HighTechScience.org 2010
Holiday Sound, Light & Laser Show

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The following appeared November 24, 2010 in the

"Despite financial troubles, holiday light show will go on"

By Marci Shatzman

South Florida Sun-Sentinel
Posted November 24, 2010

   The snow alone costs $2,000, and as Rick Newman prepares to pull the switch on his fourth annual high-tech holiday light show on Thanksgiving evening in Old Floresta, there are money problems.

   His wife Jeanne was laid off as a legal secretary after five years, so there's goes his sponsor, the law firm she worked for. And his own business reproducing DVDs and CDs for business and transferring tapes is feeling the effects of the economy. "The last quarter has been quiet," he said.

   So will the show go on? Absolutely. "I promised the community and everyone has come to expect it," said Newman, who less than a month ago had his annual Halloween light show on view. The most costly part was the fog, he said.

   Both shows use his lawn as the stage on the corner of Ninth Avenue and Seventh Street, 699 NW Ninth Ave., and attract thousands of spectators every year. The holiday show stays up until Jan. 2 and features an artificial snowstorm every few minutes between 6 and 11 p.m. if the winds are calm enough. "If they're over 12 mph I have to turn off the snow," he said. But even then, he features snowflakes as part of the laser light show with 25,000 LED lights and some rope and tube lights, too.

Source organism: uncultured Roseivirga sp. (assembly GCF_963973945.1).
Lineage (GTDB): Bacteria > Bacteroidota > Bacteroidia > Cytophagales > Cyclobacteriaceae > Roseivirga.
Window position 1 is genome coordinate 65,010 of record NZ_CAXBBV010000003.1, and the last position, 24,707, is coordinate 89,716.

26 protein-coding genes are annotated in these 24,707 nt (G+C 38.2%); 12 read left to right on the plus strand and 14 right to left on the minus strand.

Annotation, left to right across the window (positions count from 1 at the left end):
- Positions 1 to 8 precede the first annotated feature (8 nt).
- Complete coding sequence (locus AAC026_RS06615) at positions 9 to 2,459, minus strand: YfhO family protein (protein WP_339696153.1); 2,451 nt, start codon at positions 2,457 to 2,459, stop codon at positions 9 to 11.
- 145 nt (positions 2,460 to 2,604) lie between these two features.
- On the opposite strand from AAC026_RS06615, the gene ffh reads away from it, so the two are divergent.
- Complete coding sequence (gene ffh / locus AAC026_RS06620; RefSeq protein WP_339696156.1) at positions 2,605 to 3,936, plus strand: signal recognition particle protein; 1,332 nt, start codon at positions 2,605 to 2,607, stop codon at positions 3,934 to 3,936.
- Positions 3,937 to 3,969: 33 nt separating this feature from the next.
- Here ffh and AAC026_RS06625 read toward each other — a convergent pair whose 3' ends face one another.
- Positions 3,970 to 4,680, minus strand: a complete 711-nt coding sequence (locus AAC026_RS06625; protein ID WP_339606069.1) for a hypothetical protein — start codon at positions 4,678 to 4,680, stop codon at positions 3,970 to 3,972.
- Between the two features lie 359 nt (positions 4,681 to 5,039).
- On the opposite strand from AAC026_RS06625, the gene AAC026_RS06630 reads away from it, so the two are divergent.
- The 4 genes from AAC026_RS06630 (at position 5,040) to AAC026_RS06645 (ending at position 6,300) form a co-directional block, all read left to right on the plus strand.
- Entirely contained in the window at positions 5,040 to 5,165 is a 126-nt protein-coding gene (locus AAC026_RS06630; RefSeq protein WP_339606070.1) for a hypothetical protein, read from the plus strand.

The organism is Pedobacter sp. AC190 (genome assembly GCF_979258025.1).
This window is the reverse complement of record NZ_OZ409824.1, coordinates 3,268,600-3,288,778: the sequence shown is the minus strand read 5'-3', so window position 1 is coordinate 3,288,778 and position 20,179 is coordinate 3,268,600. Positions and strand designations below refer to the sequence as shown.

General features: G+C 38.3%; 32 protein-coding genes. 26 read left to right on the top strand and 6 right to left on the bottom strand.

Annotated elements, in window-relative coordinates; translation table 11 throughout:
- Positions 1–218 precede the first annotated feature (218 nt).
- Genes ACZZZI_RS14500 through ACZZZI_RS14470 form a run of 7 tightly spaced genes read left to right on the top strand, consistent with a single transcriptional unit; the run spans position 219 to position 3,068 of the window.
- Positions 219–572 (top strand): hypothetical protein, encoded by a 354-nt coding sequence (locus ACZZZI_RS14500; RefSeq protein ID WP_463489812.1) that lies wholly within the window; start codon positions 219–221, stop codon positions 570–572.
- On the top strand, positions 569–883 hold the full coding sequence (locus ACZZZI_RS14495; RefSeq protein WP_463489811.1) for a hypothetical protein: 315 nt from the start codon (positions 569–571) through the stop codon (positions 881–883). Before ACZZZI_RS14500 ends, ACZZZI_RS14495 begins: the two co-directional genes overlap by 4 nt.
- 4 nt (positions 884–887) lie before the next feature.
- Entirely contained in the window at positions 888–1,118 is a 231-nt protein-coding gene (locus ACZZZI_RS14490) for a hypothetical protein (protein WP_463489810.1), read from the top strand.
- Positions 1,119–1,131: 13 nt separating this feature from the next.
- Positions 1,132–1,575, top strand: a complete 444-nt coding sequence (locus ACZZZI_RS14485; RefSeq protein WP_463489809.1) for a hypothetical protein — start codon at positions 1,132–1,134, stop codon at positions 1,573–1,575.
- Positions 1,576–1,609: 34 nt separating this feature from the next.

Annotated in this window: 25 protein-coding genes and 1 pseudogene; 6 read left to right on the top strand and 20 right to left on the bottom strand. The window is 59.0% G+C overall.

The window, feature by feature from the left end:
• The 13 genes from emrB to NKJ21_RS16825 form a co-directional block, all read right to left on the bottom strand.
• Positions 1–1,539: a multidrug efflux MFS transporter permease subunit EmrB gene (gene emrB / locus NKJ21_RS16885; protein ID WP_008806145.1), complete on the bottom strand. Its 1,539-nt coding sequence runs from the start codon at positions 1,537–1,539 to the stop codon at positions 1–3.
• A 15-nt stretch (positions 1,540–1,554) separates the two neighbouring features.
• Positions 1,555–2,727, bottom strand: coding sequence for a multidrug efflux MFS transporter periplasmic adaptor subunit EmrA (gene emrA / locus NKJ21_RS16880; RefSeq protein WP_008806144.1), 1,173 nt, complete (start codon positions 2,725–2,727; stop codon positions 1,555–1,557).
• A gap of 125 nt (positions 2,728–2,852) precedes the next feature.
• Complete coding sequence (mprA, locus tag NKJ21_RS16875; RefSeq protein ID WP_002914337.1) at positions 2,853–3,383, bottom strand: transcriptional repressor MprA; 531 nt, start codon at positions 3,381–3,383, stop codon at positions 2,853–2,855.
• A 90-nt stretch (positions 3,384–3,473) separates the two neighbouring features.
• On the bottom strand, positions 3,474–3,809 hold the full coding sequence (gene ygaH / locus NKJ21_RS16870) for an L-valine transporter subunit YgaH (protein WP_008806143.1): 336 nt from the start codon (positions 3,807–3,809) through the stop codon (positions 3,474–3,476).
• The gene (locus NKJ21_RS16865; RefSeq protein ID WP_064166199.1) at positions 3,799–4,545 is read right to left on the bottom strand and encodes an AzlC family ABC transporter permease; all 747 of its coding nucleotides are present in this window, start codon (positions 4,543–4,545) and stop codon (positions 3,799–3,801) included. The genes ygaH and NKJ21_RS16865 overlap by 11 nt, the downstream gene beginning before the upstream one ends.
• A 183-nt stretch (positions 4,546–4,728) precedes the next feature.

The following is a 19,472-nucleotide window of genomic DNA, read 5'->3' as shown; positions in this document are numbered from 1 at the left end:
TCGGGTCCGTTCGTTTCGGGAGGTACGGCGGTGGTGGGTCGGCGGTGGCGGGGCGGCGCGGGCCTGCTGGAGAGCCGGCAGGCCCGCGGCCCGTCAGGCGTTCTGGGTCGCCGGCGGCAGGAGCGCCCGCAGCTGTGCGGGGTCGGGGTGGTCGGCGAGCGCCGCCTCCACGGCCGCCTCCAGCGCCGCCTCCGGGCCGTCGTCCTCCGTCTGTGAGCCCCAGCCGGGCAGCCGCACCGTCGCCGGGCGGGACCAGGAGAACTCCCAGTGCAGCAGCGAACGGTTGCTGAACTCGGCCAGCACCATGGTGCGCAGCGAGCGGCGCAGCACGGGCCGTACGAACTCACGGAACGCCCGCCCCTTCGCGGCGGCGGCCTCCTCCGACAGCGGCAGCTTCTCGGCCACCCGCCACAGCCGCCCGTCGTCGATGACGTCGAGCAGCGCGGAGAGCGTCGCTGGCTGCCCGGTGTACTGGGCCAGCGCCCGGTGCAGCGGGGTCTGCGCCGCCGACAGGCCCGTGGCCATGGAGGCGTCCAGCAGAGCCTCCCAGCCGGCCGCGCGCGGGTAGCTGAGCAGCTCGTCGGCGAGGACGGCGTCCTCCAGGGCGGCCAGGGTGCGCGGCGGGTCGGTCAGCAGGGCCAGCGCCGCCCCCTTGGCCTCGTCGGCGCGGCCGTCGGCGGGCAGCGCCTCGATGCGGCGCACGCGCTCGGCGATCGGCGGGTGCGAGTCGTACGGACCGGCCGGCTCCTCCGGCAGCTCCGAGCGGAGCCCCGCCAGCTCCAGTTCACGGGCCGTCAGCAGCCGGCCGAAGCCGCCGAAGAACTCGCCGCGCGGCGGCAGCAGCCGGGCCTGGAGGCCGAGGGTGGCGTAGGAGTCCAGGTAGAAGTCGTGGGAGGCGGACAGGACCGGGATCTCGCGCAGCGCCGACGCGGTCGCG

You can watch both snowfalls in action from last year's show on his holiday show website at HighTechScience.org/Christmas.htm.

   Newman mixes traditional Christmas favorites with Hanukkah songs as the score, and times the lights to the music. "Finding good Hanukkah songs are not easy," he said, and thanks Rabbi Boruch Liberow for bringing him a CD with "Oy Chanukah" by Theodore Bikel and "Hanukkah Homeboy."

   The show runs for about 50 minutes and repeats until 2 a.m. The music shuts off at 10 p.m. for the neighbors' sake, but spectators can still hear it on their car radio at 107.3 FM. Newman's website advises people to sit in their car to watch the show and listen to the music.

   On Christmas Eve, an elf hands out candy canes starting at 7 p.m.

   Jeanne Newman says she's from a family of nine, so even though they're going through hard times she supports Rick's position to keep the showing going. Don't expect a donation box next to his Make a Wish Foundation contribution box, which took in $800 from the Halloween show. But the Newman's are hoping a new sponsor will step forward.

"What I can give a sponsor is their name on my website and a big lit up sign with show 'sponsored by.' We also get a lot of media coverage, including NBC last year," he said.

   "Just tell everyone to come down and see the show," Jeanne Newman said.

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